LaborNet - Internet Board
Global online communication since 1991 for a democratic, independent labor movement
Home | Current Blog | News Archive | Video | Resources | Back Links | About LaborNet

image image

World Wide Work - May 2010
Source Matt Witt
Date 10/04/25/03:32

This edition of the free bulletin, World Wide Work, is published by the American Labor Education Center, an independent nonprofit founded in 1979.

WORLD WIDE WORK
Even the inadequate reforms contained in the federal health care bill would not have been achieved without thousands of protests outside insurance company offices and other grassroots action. During this event in Medford, Oregon, a local TV reporter interviewed a leader of Oregon Action who said too many of us are left uncovered when we need care. Information about pushing for further federal and state action can be found from Health Care for America Now, which supported the Democrats' bill and is now organizing to enforce and improve it.

New and worth noting...

FILMS
Outrage. This hard-hitting 89-minute film focuses on closeted gay politicians who cynically take strong stands against gay and lesbian rights. One who is featured is Florida Governor Charlie Crist, now a candidate for U.S. Senate. The film discusses Crist's history of having gay relationships, carrying out anti-gay policies, and suddenly acquiring a female partner during election campaigns, only to "break up" immediately after the votes are counted.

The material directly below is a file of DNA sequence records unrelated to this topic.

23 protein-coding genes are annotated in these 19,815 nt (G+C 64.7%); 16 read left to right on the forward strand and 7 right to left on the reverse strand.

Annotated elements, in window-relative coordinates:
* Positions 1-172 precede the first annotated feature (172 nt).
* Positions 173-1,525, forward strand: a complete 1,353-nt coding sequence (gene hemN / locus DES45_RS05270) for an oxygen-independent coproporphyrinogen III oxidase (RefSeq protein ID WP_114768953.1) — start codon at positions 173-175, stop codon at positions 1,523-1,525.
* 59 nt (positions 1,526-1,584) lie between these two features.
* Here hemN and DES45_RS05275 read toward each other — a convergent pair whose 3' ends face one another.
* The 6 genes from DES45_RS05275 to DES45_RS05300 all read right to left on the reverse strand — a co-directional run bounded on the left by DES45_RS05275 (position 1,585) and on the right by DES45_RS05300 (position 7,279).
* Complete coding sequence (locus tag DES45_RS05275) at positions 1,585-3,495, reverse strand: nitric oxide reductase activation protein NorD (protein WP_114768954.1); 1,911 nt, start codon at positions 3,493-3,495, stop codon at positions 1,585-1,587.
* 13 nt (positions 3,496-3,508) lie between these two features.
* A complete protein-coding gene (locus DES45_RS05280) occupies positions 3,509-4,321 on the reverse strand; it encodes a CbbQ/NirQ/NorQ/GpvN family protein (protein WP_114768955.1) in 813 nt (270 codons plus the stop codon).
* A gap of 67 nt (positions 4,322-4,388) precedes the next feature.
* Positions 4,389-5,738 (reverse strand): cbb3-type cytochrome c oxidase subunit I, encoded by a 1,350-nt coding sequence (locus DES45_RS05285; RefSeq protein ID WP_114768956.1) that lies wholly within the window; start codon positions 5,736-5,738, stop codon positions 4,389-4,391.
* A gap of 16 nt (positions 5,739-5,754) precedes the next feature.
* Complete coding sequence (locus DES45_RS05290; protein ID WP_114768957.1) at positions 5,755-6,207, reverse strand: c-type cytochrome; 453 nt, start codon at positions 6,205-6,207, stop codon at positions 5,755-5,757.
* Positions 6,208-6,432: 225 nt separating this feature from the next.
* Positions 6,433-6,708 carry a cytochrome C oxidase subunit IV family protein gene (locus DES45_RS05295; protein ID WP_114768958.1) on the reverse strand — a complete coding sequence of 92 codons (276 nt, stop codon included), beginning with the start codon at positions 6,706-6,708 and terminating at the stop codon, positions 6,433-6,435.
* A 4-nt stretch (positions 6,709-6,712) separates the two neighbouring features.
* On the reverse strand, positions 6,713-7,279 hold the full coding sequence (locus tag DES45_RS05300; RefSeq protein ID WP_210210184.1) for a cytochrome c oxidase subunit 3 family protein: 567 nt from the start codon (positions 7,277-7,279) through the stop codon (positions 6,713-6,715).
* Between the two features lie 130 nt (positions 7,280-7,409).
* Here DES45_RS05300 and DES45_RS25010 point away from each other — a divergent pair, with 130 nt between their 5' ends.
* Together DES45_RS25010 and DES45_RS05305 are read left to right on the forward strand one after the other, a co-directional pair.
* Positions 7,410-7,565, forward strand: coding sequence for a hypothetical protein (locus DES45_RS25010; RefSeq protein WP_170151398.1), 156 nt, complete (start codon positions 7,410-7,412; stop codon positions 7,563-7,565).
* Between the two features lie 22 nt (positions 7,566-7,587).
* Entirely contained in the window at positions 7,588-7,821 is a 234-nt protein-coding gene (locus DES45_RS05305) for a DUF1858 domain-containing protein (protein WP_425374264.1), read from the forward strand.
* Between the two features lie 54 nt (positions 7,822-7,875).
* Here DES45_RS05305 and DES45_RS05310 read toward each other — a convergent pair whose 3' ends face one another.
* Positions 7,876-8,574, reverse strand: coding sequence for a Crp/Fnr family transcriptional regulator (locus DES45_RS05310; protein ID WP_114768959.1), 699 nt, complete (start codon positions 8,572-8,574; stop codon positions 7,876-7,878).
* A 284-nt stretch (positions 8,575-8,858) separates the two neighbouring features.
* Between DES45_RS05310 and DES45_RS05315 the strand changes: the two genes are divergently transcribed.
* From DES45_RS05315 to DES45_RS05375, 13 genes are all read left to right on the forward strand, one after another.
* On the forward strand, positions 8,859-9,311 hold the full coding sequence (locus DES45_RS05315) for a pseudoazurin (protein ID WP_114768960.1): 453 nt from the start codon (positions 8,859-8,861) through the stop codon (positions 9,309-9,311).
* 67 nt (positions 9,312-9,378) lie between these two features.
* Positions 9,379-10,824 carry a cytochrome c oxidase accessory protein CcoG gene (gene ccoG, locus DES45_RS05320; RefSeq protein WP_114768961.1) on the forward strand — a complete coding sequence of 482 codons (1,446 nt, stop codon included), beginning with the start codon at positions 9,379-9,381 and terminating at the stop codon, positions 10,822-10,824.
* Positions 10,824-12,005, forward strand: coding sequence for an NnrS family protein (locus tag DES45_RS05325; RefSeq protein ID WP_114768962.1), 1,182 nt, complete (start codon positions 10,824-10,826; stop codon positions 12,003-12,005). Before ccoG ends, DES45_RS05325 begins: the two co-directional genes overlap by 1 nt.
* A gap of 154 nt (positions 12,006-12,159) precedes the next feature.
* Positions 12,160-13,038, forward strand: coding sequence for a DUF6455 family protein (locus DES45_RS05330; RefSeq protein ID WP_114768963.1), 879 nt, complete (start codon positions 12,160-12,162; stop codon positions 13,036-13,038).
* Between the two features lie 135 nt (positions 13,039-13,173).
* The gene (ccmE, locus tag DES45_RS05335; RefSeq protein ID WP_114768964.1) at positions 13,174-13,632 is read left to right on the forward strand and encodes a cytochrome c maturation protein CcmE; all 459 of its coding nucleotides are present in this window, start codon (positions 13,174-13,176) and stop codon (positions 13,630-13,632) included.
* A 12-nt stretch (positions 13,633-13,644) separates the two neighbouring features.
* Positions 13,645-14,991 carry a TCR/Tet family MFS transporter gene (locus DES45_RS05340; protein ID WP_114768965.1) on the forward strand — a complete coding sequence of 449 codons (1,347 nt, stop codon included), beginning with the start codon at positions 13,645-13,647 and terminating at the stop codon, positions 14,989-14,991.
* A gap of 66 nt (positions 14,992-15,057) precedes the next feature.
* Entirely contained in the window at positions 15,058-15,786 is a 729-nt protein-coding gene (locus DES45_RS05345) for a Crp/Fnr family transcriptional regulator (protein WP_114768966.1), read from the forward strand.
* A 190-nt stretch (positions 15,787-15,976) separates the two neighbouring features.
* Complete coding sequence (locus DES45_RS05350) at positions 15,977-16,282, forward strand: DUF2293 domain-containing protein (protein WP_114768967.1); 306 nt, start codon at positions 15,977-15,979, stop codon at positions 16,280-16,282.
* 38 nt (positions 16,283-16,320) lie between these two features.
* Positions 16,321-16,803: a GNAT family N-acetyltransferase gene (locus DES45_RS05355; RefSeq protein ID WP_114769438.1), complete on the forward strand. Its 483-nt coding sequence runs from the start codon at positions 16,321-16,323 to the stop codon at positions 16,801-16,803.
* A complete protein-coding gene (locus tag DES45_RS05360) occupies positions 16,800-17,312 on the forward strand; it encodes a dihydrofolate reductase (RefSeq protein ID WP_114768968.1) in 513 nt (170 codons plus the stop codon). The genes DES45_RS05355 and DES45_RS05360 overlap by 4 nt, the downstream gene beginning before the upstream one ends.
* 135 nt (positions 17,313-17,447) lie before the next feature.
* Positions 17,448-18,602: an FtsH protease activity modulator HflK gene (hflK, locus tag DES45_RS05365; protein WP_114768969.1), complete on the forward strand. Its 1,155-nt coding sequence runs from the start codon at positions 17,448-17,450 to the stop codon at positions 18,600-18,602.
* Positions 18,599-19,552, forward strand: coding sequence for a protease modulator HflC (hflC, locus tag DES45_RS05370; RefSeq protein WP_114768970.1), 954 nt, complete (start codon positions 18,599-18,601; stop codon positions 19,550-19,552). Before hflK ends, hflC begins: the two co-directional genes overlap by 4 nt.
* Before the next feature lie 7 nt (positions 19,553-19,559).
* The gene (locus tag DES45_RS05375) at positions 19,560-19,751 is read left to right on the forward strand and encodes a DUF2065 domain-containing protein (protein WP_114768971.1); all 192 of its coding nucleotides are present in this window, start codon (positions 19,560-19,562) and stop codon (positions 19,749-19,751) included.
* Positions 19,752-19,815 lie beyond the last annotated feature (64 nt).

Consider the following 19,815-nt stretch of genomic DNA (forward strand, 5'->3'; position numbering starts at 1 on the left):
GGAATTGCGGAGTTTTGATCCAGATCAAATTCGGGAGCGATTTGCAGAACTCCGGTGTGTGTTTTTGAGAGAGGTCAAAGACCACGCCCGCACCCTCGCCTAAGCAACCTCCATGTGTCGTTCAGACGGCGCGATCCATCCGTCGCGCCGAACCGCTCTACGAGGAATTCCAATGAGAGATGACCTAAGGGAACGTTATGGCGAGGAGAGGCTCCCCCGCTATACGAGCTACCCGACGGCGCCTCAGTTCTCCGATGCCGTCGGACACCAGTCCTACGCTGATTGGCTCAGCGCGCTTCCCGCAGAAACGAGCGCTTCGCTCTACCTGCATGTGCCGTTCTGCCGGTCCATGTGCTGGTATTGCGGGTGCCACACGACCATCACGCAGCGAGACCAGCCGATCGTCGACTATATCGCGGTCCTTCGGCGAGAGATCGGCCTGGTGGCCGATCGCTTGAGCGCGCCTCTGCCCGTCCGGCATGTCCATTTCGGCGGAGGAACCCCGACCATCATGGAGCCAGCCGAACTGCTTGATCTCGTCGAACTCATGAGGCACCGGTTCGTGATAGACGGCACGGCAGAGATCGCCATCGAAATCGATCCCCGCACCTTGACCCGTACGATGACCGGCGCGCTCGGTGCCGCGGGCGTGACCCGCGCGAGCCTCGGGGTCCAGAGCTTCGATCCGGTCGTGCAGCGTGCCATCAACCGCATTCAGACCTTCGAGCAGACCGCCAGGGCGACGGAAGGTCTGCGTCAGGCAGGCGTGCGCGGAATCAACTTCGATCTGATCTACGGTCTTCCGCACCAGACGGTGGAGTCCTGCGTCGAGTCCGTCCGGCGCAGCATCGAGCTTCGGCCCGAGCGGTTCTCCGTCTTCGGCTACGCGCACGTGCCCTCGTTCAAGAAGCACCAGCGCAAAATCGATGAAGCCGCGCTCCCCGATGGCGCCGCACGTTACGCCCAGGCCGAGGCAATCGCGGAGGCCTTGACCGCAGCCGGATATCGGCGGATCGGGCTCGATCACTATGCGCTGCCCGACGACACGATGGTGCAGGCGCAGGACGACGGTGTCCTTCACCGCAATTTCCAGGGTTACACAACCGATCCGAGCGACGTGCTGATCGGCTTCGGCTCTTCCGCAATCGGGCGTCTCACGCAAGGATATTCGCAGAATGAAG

On the Road to Tel-Aviv. A brilliant 15-minute short shows Israeli Jews getting on a bus not long after another bus was blown up by suicide bombers. An Arab woman carrying a large bag gets on the bus, and the passengers panic. The story provides a great starting point for discussion about profiling and about actions individuals will take when in a group seized by fear.
Objectified. In this wide-ranging 76-minute documentary, cutting edge designers of consumer goods from around the world show how they do their work. They also talk about being caught between corporations' short-term profit motive and their own desire to design products that are sustainable and that serve the needs of the great majority of humanity that is not wealthy.
The Four-Faced Liar. This endearing and clever 84-minute feature artfully adds 21st century dimensions to the coming of age genre as an uptight young woman soon to be married finds that her true love is female.
The Solitary Life of Cranes. Unusual footage in this 27-minute documentary shows what crane operators see from high above London, although not as much as it might about the actual work they do.
Garbage Dreams. In Cairo, 60,000 people made their living collecting the city's garbage and recycling 80 percent of it. Now, foreign firms have been brought in, using modern equipment but recycling only about 20 percent of the waste. The makers of this 60-minute documentary are encouraging community groups to use the film in local events to provoke discussion.

BOOKS
Moving Millions by Jeffrey Kaye (Wiley). As the national debate about immigration heats up again, a former reporter for PBS NewsHour shows that the policy changes being discussed do not address the underlying reasons that cause people to emigrate in the first place, including their own poverty and powerlessness and the hunger of multinational corporations for cheap and exploitable labor.
Everything but the Coffee by Bryant Simon (University of California). This thoughtful, in-depth study of Starbucks and its customers concludes that Americans want what the company claims it offers €“ community, fair treatment of workers and food producers, and protection of the environment. But it questions whether consuming the products of big corporations like Starbucks actually yields those outcomes.